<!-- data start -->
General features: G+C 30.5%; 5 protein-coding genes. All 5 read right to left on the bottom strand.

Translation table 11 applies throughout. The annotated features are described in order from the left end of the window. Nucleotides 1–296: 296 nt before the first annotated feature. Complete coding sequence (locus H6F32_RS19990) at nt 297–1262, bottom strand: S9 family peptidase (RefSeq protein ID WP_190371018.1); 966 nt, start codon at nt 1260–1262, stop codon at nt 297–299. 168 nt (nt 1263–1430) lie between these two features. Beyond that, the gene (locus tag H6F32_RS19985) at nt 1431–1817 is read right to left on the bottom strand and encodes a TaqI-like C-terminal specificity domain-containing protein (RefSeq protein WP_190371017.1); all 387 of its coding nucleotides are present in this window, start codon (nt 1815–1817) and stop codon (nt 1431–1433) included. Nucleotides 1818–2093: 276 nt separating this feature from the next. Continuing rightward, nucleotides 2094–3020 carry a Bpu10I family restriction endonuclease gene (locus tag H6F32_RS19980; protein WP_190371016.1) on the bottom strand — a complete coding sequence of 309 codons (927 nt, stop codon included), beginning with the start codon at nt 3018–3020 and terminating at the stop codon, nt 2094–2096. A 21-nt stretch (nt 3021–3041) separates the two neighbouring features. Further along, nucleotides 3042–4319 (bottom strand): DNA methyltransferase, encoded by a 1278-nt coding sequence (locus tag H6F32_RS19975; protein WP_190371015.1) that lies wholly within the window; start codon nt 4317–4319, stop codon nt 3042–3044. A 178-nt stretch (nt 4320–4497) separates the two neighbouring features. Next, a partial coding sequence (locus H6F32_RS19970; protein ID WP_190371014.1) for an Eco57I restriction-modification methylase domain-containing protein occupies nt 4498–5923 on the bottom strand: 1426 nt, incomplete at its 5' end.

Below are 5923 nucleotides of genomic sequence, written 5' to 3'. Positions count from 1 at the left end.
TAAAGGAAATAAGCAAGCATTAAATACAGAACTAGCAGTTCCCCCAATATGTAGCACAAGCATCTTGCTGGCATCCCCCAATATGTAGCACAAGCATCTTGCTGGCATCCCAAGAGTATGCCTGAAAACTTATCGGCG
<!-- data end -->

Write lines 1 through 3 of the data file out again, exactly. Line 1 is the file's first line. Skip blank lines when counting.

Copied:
General features: G+C 30.5%; 5 protein-coding genes. All 5 read right to left on the bottom strand.

Translation table 11 applies throughout. The annotated features are described in order from the left end of the window. Nucleotides 1–296: 296 nt before the first annotated feature. Complete coding sequence (locus H6F32_RS19990) at nt 297–1262, bottom strand: S9 family peptidase (RefSeq protein ID WP_190371018.1); 966 nt, start codon at nt 1260–1262, stop codon at nt 297–299. 168 nt (nt 1263–1430) lie between these two features. Beyond that, the gene (locus tag H6F32_RS19985) at nt 1431–1817 is read right to left on the bottom strand and encodes a TaqI-like C-terminal specificity domain-containing protein (RefSeq protein WP_190371017.1); all 387 of its coding nucleotides are present in this window, start codon (nt 1815–1817) and stop codon (nt 1431–1433) included. Nucleotides 1818–2093: 276 nt separating this feature from the next. Continuing rightward, nucleotides 2094–3020 carry a Bpu10I family restriction endonuclease gene (locus tag H6F32_RS19980; protein WP_190371016.1) on the bottom strand — a complete coding sequence of 309 codons (927 nt, stop codon included), beginning with the start codon at nt 3018–3020 and terminating at the stop codon, nt 2094–2096. A 21-nt stretch (nt 3021–3041) separates the two neighbouring features. Further along, nucleotides 3042–4319 (bottom strand): DNA methyltransferase, encoded by a 1278-nt coding sequence (locus tag H6F32_RS19975; protein WP_190371015.1) that lies wholly within the window; start codon nt 4317–4319, stop codon nt 3042–3044. A 178-nt stretch (nt 4320–4497) separates the two neighbouring features. Next, a partial coding sequence (locus H6F32_RS19970; protein ID WP_190371014.1) for an Eco57I restriction-modification methylase domain-containing protein occupies nt 4498–5923 on the bottom strand: 1426 nt, incomplete at its 5' end.

Below are 5923 nucleotides of genomic sequence, written 5' to 3'. Positions count from 1 at the left end.